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G1 Global Conference 2011 entitled “Rebirth of Japan after 3/11” was held on November 3  at GLOBIS University Tokyo Campus.  It was the first “G1 Global” (though G1 Summit was launched in 2009 and held every year thereafter) . It was the first time for me to be invited.

G1 Summit began under the initiative and leadership of Yoshito Hori, President & Dean of GLOBIS University and Managing Partner of GLOBIS Capital Partners.   The  objective was “to create a cross-sectional forum that offers leaders in japan the opportunities to share ideas and to learn from one another on a wide range of topics….” (from the Message from the Chair, G1 Global)

G1 Global Conference 2011 was  created to “bring a global outlook on the prospects for a rebirth of Japan after the Great East Japan Earthquake on March 11.” (again from the Message)  Many global leaders were invited and discussion on challenges and opportunities continued throughout the day for topics ranging from Changing Balance of Power in Asia to Cool Japan.

Overall I was very impressed with the quality of panelists and that of discussion.  What impressed me most, however,  was the very active interaction with the audience.  I felt it was one of the typical international conferences where people expressed their views, asked questions and many interactions took place. Many new ideas and insights were generated, and exchanged.  I wondered where I was–I almost thought I could be in NYC(where I was the week before) or Abu Dhabi (where I was three weeks before).  Usually the conference held in Japan lacks energy, enthusiasm and active interaction when conducted in English.  But use of English without translation at G1 Global Conference was very natural and created no obstacles, it seemed.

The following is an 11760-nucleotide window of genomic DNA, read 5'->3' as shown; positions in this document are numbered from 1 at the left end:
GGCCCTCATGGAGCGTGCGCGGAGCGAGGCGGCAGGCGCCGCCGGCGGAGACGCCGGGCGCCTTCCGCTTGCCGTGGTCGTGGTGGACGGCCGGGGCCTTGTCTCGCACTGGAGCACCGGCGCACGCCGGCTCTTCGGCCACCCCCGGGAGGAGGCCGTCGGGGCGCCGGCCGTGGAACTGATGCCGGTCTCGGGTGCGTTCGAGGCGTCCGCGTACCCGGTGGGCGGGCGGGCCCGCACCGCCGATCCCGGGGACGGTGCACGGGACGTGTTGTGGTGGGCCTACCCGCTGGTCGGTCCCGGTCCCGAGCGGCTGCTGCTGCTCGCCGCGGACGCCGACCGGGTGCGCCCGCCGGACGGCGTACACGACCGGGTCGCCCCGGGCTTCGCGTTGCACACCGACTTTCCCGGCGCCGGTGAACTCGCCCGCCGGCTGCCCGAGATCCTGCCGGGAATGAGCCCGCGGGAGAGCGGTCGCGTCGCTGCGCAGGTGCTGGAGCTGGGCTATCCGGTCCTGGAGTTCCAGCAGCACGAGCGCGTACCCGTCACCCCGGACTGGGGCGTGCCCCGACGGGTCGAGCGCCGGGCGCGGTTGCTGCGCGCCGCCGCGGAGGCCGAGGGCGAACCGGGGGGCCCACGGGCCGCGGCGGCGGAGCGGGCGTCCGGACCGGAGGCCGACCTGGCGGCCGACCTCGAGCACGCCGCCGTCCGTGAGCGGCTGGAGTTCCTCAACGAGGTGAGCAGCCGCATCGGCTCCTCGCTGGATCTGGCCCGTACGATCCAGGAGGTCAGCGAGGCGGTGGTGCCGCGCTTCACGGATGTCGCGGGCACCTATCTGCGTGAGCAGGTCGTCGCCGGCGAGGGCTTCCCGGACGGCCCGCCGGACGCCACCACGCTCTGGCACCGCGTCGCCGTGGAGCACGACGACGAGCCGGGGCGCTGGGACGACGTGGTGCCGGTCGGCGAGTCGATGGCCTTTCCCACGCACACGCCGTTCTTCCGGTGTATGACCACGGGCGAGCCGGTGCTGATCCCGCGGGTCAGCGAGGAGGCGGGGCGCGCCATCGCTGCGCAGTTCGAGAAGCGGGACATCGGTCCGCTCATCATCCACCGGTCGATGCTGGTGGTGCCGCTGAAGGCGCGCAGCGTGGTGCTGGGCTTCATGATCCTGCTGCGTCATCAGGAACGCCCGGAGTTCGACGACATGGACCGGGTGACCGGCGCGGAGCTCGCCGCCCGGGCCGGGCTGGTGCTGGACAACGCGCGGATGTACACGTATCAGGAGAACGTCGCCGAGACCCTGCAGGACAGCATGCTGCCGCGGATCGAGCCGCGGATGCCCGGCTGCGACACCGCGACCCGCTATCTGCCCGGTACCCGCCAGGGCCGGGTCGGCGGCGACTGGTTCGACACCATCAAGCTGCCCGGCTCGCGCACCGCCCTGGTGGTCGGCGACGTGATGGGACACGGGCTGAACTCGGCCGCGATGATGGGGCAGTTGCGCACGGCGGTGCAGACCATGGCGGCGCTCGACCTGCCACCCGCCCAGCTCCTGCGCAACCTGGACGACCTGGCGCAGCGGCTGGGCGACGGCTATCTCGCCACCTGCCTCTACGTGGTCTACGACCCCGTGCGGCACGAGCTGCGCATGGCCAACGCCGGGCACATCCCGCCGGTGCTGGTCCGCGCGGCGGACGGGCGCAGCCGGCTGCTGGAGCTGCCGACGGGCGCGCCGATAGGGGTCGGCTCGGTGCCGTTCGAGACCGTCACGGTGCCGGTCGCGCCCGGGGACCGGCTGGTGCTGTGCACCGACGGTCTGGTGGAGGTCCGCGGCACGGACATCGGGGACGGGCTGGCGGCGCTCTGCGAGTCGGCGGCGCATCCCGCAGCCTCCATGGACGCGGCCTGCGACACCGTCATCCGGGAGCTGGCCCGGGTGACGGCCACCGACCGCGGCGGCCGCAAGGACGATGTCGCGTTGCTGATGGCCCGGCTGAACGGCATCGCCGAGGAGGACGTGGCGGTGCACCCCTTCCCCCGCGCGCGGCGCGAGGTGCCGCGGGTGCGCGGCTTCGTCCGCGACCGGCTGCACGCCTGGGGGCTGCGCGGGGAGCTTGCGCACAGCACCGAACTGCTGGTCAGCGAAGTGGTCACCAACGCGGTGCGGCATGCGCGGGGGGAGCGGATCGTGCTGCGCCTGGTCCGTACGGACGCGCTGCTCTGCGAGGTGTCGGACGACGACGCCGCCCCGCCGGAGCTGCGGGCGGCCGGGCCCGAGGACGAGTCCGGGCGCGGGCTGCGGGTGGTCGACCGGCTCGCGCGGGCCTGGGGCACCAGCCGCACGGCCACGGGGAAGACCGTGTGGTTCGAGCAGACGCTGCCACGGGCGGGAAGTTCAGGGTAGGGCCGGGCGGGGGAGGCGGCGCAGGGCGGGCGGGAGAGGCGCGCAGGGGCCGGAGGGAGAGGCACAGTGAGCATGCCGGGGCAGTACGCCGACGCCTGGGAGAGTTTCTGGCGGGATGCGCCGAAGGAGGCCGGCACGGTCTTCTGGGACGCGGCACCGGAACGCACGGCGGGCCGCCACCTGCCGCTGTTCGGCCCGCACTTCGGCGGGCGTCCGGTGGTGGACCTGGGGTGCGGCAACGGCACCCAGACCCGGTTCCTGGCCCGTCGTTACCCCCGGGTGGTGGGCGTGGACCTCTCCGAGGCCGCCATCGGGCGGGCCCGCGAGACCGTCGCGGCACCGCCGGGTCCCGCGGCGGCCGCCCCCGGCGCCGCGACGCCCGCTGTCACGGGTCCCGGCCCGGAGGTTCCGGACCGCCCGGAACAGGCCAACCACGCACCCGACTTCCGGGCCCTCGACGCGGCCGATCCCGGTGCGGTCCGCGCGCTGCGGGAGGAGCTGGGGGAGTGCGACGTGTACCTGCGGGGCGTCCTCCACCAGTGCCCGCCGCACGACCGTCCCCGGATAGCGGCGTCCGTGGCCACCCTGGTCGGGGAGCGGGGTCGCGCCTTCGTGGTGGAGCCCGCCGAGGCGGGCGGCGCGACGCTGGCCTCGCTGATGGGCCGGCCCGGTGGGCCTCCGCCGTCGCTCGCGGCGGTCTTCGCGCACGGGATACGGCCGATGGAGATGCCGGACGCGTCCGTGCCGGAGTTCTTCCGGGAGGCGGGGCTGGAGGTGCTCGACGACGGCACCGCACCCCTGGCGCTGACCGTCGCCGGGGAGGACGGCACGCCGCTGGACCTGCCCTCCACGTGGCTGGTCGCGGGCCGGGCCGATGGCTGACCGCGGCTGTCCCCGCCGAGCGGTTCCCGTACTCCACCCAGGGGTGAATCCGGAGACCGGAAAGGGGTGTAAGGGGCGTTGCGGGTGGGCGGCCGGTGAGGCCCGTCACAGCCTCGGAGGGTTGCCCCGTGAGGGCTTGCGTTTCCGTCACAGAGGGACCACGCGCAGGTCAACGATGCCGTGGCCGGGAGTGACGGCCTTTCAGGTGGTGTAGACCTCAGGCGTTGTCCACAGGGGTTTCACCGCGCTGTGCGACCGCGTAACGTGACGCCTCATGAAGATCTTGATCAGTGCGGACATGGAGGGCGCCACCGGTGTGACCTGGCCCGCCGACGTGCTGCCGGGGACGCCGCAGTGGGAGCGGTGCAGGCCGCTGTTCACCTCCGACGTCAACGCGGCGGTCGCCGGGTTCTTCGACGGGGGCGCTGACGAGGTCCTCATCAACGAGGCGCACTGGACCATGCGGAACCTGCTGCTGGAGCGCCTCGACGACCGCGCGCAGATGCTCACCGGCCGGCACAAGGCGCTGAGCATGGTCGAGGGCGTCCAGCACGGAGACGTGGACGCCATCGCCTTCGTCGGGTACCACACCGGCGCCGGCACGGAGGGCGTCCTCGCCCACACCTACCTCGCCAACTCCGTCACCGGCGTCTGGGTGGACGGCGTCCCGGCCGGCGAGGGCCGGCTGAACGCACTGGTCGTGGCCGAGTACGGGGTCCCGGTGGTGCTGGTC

I was privileged to serve as a moderator of one of the panel discussions entitled “TPP and Free Trade”.  As TPP had been the “hot” issue these days and was mentioned many times in the morning sessions of G1 Global Conference, I was looking forward to the panel. Thanks to the excellent panelists with extensive experiences in trade negotiations and research on trade,  we were very fortunate to have good discussion.  (I dare to say!)  Panelists included Deborah Elms of Nanyang Technological University, Singapore, Glen Fukushima of Air Bus, Vachara Phanchet, Chairman Emeritus of PBEC and Kaname  Tajima, member of the House of Representatives.

What I had planned to do was to get the facts out first, as there were so many confusing remarks and (sometimes very emotional) views reported in media and I wanted to start from facts.  For that purpose, our panel was ideal as they were able to provide historical perspectives, what really happens in the trade negotiations etc. what we can expect from TPP realistically, etc.   Questions from the floor were good and the interactions lively.  But my panel was no exception in the course of the day, as many other panel discussions and plenary sessions were interactive, to the point and lively.

After the official program, reception was held at the nearby hotel.  In the course of the day, I met with some old friends whom I have not seen for some time and had the opportunity to meet with new friends.  Particularly I was delighted that some young people came up to me and introduced themselves, said they have read my book and or column, watched my program on satellite TV etc.  I always feel very happy when people (whom I have never met in person) come to me and tell me about my book, seminar, TV program etc.  It is very nice feedback and give me energy to continue however busy I am.

I had to leave in the middle of the reception as I was to moderate yet another seminar with Nik Gowing of BBC at Roppongi Academy Hills. (It was very inspiring and exciting and I will report more in my next entry.)  All in all, the national holiday, November 3, was such an exciting and inspiring day for me.  It is much better to get inspiration and hope for better future on  national holiday than just sleep in or do nothing!

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